In fact, these antibodies were even able to deactivate a virus engineered, on purpose, to be highly resistant to neutralization. This virus contained 20 mutations that are known to prevent SARS-CoV-2 antibodies from binding to it. Antibodies from people who were only vaccinated or who only had prior coronavirus infections were essentially useless against this mutant virus. But antibodies in people with the "hybrid immunity" could neutralize it.

These findings show how powerful the mRNA vaccines can be in people with prior exposure to SARS-CoV-2, she says. "There's a lot of research now focused on finding a pan-coronavirus vaccine that would protect against all future variants. Our findings tell you that we already have it.

"But there's a catch, right?" she adds: You first need to be sick with COVID-19. "After natural infections, the antibodies seem to evolve and become not only more potent but also broader. They become more resistant to mutations within the [virus]."

Hatziioannou and colleagues don't know if everyone who has had COVID-19 and then an mRNA vaccine will have such a remarkable immune response. "We've only studied the phenomena with a few patients because it's extremely laborious and difficult research to do," she says.

But she suspects it's quite common. "With every single one of the patients we studied, we saw the same thing." The study reports data on 14 patients.

Several other studies support her hypothesis — and buttress the idea that exposure to both a coronavirus and an mRNA vaccine triggers an exceptionally powerful immune response. In one study, published last month in The New England Journal of Medicine, scientists analyzed antibodies generated by people who had been infected with the original SARS virus — SARS-CoV-1 — back in 2002 or 2003 and who then received an mRNA vaccine this year.

Remarkably, these people also produced high levels of antibodies and — it's worth reiterating this point from a few paragraphs above — antibodies that could neutralize a whole range of variants and SARS-like viruses.

Now, of course, there are so many remaining questions. For example, what if you catch COVID-19 after you're vaccinated? Or can a person who hasn't been infected with the coronavirus mount a "superhuman" response if the person receives a third dose of a vaccine as a booster?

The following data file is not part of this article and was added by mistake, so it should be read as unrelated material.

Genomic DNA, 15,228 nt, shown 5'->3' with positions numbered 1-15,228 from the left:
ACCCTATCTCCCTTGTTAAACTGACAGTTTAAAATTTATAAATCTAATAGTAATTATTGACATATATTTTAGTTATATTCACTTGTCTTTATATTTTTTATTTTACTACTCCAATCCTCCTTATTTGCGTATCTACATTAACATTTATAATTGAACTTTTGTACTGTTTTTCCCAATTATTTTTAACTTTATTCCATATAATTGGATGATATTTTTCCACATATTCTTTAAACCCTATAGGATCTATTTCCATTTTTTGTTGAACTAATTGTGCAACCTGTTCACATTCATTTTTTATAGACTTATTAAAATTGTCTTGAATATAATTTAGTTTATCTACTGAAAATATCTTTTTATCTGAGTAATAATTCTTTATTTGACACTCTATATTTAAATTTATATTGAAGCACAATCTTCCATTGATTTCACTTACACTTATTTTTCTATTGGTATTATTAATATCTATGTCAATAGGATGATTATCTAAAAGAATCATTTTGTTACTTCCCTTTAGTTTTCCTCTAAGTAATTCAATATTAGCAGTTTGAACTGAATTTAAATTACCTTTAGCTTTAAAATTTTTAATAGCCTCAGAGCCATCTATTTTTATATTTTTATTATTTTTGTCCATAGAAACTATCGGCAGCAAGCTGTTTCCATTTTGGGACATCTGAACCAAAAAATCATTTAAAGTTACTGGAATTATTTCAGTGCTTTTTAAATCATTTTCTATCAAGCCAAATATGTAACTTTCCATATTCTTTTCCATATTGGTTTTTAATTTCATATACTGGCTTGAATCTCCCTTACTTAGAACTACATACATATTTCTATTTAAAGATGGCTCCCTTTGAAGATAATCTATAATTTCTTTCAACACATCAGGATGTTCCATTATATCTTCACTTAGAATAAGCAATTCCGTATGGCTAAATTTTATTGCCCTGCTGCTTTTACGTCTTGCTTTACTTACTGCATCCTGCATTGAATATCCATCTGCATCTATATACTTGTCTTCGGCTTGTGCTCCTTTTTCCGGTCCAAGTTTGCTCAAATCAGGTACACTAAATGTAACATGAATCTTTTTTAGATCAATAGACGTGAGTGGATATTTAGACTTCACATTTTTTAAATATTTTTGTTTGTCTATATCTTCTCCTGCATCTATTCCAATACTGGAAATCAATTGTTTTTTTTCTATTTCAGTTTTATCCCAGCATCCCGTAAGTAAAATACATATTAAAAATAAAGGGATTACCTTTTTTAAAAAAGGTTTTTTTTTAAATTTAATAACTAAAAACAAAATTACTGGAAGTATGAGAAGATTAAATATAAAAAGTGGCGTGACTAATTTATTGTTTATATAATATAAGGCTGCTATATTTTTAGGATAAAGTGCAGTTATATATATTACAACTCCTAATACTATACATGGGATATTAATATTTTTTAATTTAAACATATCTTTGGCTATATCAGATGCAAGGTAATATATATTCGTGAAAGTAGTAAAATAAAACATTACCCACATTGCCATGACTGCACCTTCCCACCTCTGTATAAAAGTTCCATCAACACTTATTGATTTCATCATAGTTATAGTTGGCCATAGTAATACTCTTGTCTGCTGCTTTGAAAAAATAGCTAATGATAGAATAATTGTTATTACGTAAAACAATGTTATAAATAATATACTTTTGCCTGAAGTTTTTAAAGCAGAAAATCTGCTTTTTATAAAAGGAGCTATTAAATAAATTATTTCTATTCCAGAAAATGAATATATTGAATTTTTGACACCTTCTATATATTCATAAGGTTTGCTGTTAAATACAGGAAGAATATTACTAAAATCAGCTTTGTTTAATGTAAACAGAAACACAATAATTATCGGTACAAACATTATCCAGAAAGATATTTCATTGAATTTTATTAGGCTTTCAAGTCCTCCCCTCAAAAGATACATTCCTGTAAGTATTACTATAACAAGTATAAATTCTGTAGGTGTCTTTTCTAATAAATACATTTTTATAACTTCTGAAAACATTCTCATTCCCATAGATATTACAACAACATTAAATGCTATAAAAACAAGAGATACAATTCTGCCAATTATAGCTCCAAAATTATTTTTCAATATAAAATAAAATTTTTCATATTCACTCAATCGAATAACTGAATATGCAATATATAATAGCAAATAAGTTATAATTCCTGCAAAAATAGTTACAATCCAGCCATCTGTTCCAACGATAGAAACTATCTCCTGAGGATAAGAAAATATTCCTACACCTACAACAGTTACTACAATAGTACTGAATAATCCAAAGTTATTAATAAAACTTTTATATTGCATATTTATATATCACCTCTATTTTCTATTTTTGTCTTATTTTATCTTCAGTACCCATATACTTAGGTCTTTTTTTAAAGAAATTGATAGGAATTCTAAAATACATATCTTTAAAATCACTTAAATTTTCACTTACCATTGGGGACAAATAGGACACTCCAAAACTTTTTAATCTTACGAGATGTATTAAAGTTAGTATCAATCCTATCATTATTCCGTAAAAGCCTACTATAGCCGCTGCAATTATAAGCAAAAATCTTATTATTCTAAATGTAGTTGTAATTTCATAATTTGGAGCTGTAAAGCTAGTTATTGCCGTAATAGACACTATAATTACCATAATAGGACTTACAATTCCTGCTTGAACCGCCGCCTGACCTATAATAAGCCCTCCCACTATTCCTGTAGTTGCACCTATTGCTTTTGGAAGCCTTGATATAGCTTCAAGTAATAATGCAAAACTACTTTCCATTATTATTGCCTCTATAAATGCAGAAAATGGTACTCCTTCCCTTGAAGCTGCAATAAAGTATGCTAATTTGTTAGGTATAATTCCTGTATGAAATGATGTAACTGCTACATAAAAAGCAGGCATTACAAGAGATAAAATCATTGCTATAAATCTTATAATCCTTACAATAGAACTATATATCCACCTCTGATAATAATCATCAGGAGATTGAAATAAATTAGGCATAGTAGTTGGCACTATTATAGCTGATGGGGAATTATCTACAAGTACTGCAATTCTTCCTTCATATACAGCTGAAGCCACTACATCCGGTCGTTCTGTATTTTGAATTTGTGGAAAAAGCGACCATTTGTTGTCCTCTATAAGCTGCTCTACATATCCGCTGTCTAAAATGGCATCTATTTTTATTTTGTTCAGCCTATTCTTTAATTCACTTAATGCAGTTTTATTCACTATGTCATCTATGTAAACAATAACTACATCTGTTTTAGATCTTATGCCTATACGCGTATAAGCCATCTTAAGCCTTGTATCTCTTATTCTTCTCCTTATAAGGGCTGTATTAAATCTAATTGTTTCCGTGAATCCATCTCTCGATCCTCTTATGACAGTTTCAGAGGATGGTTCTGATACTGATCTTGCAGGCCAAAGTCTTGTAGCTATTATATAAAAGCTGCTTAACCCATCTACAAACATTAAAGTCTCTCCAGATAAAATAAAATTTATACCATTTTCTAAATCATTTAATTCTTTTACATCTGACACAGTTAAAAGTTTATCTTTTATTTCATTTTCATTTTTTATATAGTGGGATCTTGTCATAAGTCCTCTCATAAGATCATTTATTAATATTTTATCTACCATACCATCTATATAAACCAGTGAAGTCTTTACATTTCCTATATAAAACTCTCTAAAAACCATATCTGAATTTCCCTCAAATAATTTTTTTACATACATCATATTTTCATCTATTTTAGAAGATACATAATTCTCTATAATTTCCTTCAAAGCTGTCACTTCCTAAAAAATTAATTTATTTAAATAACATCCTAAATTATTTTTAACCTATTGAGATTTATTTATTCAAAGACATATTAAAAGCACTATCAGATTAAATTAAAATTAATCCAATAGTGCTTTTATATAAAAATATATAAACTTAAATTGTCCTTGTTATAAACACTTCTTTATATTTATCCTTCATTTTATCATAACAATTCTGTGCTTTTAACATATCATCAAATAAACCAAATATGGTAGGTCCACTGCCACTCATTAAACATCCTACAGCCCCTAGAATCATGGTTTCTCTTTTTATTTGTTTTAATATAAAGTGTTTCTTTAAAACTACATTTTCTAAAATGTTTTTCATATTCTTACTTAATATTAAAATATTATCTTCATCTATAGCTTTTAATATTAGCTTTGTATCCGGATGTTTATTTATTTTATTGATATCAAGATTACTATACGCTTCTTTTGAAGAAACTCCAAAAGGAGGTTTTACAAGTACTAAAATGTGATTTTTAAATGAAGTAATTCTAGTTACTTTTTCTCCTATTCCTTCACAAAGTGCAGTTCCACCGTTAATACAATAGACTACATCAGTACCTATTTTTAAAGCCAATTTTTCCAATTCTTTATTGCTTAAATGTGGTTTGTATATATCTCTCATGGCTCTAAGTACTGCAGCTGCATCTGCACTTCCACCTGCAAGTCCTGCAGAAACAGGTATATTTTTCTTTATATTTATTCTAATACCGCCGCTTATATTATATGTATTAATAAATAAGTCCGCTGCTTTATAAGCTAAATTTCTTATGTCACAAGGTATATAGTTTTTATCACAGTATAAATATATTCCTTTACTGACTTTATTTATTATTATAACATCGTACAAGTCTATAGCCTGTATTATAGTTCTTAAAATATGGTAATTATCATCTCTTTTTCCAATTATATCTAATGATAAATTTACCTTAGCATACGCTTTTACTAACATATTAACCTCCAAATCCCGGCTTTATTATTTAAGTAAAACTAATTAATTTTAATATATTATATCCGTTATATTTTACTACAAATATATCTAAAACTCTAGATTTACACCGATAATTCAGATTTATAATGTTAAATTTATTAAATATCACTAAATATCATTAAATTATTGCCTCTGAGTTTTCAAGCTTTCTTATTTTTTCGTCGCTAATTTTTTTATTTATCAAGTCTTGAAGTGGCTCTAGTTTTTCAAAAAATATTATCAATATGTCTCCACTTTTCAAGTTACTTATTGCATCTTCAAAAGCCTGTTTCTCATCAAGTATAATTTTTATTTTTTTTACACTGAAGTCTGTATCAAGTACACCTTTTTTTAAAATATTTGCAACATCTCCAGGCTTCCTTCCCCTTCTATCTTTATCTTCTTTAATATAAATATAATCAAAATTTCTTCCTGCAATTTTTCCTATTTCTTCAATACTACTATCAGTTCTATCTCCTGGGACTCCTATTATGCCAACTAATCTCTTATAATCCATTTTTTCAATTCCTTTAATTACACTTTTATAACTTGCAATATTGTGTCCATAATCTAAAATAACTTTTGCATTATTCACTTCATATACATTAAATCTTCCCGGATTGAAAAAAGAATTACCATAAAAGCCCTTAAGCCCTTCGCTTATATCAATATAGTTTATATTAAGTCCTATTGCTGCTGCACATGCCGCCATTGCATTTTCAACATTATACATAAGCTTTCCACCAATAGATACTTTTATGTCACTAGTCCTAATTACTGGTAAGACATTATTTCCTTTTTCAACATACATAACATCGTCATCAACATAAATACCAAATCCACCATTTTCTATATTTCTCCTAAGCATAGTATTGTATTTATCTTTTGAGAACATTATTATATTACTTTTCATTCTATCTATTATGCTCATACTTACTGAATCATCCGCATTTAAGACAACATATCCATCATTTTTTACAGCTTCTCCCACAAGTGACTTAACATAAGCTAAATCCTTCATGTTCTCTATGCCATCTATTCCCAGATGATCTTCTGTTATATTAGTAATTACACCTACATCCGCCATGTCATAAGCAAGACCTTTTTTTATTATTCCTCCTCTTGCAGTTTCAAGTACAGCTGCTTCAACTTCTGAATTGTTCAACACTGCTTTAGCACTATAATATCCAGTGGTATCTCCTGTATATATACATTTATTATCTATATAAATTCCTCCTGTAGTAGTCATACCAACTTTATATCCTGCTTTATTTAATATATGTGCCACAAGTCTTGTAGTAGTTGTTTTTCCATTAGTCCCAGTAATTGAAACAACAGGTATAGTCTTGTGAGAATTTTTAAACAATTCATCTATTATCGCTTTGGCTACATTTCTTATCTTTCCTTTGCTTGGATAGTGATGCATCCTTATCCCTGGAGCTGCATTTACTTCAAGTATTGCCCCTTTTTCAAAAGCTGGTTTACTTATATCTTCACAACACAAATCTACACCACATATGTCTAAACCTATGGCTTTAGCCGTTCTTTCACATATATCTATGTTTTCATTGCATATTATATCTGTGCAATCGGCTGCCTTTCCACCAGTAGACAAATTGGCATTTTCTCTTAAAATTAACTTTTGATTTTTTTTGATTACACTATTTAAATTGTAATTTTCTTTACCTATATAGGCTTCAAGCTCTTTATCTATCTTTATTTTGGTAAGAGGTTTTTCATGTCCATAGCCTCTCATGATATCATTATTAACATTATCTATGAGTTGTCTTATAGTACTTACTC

Hatziioannou says she can't answer either of those questions yet. "I'm pretty certain that a third shot will help a person's antibodies evolve even further, and perhaps they will acquire some breadth [or flexibility], but whether they will ever manage to get the breadth that you see following natural infection, that's unclear."

Immunologist John Wherry, at the University of Pennsylvania, is a bit more hopeful. "In our research, we already see some of this antibody evolution happening in people who are just vaccinated," he says, "although it probably happens faster in people who have been infected."

In a recent study, published online in late August, Wherry and his colleagues showed that, over time, people who have had only two doses of the vaccine (and no prior infection) start to make more flexible antibodies — antibodies that can better recognize many of the variants of concern.

So a third dose of the vaccine would presumably give those antibodies a boost and push the evolution of the antibodies further, Wherry says. So a person will be better equipped to fight off whatever variant the virus puts out there next.

"Based on all these findings, it looks like the immune system is eventually going to have the edge over this virus," says Bieniasz, of Rockefeller University. "And if we're lucky, SARS-CoV-2 will eventually fall into that category of viruses that gives us only a mild cold."

Re: Coronavirus COVID-19 status around the world
Posted by: bv ()
Date: September 18, 2021 02:19

Quote
MingSubu
Be in shape,live healthy and it's like a case of the flu.

Who wears masks at concerts? The number of ppl removing their masks to eat or drink. Makes them even more useless.

If it is like the flu why have 1 out of 500 people in USA died from Covid-19?

Who wears masks at concerts? Certainly I will. There will be a mask mandate. It is like speeding and drunk driving. Makes sense to follow the law.

Bjornulf



Edited 1 time(s). Last edit at 2021-09-19 16:27 by bv.

Re: Coronavirus COVID-19 status around the world
Posted by: bv ()
Date: September 18, 2021 02:29

Quote
Nate
You have a vastly superior chance of survival being surrounded by unvaccinated people whilst also being unvaccinated yourself versus playing Russian roulette.
The odds of dying from Covid if unvaccinated are a million miles away from 5/1

Nate

So far as many as 1 out of every 500 people in USA died from Covid-19. The odds of dying from covid-19 is just 100 smaller than playing russian roulette, not millions.

You may choose to play russian roulette or not, only a fool would do it, but you can not choose not to get infected by covid-19, because there are so many who do not follow the very basic rules:

- Distance 5 feet
- Mask

More than 2,000 people die in USA every day from Covid-19. It is a deadly disease, now mainly for the unvaccinated.

Bjornulf

Re: Coronavirus COVID-19 status around the world
Posted by: daspyknows ()
Date: September 18, 2021 04:33

Quote
bv
Quote
MingSubu
Be in shape,live healthy and it's like a case of the flu.